Chaplain’s Chat – April 2023

April 3, 2023

Image of Rev. Peter Keady, CC, CCISM

For millions of people around the world, this is a very important week. It’s the most holy week of the Christian calendar, but this week for Christians, is clouded by grief. For millions of others who do not share the Christian faith, there are lots of questions. In my 30 years of both pastoral and chaplaincy ministries, I’ve always been asked about how such a heavy week of reflecting on death can be so important and yet not depressing. It was hard for me to grasp as a child, too.

Regardless of your faith or if you don’t have a faith, there’s a point I want to make, if you would bear with me, using the Christian faith in light of grief. Last month I wrote about this topic and promised a follow up Chat. I’ve thought a lot about this as I don’t like being redundant nor simply filling paper with words. Grief can be such a very heavy burden to carry. I’ve worked with many recently who are just weighted down with the loss of a spouse, friend, or significant other. They wonder if they will ever crawl out from underneath the dark cloud of grief.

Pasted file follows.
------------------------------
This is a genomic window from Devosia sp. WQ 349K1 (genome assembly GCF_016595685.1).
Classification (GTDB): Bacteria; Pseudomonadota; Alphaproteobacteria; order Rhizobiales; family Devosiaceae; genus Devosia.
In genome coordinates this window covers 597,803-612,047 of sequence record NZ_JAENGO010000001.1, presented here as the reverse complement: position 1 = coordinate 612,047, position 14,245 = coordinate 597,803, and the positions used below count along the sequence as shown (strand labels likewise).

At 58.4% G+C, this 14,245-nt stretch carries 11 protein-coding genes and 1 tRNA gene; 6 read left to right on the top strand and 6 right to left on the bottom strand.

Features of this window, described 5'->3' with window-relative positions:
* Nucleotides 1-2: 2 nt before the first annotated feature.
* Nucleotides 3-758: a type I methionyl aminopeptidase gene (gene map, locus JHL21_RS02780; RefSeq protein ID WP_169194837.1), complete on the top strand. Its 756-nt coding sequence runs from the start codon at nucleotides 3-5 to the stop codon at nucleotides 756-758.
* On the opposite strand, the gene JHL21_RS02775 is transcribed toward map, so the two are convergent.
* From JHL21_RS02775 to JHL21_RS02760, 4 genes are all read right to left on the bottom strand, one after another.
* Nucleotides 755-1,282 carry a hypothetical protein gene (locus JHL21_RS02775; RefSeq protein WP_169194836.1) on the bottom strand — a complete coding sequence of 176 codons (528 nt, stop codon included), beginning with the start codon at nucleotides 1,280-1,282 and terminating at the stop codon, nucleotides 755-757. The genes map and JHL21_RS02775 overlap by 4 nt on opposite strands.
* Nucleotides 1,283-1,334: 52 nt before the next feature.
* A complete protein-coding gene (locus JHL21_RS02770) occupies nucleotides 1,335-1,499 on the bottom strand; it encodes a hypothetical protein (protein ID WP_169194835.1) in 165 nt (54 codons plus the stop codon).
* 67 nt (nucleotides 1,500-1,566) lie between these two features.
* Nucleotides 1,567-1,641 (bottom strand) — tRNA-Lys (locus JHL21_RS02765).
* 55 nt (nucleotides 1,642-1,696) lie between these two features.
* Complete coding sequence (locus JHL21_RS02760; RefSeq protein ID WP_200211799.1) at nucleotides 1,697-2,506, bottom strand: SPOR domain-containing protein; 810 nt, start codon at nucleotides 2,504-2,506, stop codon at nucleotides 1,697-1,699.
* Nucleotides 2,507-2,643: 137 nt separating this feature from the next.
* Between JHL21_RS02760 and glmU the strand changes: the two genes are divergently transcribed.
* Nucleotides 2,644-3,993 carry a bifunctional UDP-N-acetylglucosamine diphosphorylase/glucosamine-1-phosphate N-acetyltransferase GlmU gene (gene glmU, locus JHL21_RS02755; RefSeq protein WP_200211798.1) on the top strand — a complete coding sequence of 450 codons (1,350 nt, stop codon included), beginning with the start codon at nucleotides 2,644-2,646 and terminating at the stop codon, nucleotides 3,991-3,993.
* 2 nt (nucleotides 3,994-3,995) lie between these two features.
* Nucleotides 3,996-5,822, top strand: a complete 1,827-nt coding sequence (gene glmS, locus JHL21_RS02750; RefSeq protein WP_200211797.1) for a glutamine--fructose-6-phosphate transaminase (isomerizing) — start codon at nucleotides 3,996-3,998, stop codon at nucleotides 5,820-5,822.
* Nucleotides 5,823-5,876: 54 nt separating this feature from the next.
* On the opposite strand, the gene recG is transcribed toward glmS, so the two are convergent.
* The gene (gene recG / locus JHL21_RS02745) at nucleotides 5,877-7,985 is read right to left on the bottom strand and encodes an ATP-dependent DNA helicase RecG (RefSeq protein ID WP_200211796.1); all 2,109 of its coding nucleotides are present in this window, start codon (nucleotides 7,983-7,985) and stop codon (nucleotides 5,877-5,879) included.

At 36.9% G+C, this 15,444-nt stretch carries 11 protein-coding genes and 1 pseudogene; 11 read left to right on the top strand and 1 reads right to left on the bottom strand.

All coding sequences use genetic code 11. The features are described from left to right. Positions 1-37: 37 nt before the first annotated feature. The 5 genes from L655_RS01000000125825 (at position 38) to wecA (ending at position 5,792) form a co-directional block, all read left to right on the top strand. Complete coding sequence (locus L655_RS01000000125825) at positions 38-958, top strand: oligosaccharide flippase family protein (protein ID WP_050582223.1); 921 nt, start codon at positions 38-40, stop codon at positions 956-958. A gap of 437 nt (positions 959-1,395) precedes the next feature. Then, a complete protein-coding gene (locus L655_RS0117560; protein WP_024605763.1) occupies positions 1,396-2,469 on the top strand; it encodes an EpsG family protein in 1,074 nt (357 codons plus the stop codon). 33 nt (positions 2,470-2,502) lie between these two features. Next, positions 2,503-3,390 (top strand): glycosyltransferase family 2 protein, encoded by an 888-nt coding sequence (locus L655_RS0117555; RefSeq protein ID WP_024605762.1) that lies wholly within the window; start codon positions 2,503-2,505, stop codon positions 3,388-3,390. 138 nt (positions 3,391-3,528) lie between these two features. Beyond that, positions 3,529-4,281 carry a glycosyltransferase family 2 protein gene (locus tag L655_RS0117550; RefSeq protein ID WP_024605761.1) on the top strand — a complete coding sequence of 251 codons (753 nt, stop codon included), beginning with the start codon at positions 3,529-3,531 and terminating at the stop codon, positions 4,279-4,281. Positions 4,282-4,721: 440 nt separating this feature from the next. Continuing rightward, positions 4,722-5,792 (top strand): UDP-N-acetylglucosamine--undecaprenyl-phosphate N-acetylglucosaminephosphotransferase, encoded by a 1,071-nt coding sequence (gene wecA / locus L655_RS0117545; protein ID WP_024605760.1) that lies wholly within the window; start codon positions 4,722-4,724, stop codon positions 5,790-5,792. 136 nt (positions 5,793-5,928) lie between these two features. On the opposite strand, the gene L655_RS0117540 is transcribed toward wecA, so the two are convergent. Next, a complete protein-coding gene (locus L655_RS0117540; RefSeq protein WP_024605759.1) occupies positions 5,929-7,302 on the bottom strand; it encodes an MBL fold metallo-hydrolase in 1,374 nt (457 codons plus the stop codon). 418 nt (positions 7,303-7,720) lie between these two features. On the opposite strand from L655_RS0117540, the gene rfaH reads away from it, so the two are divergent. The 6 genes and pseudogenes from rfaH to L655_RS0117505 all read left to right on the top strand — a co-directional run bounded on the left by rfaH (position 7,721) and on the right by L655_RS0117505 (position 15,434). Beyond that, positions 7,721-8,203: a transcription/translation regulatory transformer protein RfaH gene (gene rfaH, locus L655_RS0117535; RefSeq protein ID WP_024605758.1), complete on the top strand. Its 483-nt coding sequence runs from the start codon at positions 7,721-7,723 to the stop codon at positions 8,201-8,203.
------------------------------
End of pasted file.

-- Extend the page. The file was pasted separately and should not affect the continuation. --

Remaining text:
This brings me to my point of using the life of Jesus as an example. The New Testament book of Hebrews says this about how Jesus was able to endure such great suffering and grief. The verse simply says, “For the joy set before him…he endured the cross.” Prior to his crucifixion, Jesus is recorded as going through great agony in a garden – so emotionally and physically disrupting that the capillaries of his veins burst causing small amounts of blood to mix with his sweat; this was the huge weight of his burden. All of us carry burdens, some so heavy we wonder if we’ll ever be able to stand again.

Grief can be like this, too. But the thing propelling Jesus through agony, torture and death is the same thing that can move us through such great hardship – finding joy in the distance. I often say to my first responders, “Where the mind goes, the body follows.” My wife and I moved through a very dark time of her health by focusing our minds on that which was positive, true, noble, and praise worthy. We found a distant joy and we set it as our compass bearing. When our minds would wander, we came back to those things of joy, even if they were small, and reset our heading.

As I wrap up my Chat’s and my time with Meals on Wheels, I pray you may find joy, even if it’s small and in the distance, to focus on and set your road map towards. And no matter how heavy the grief may be, I pray joy would move you through to endurance.

Rev. Peter Keady, CC, CCISM
Chaplain, Meals on Wheels of the Greater Lehigh Valley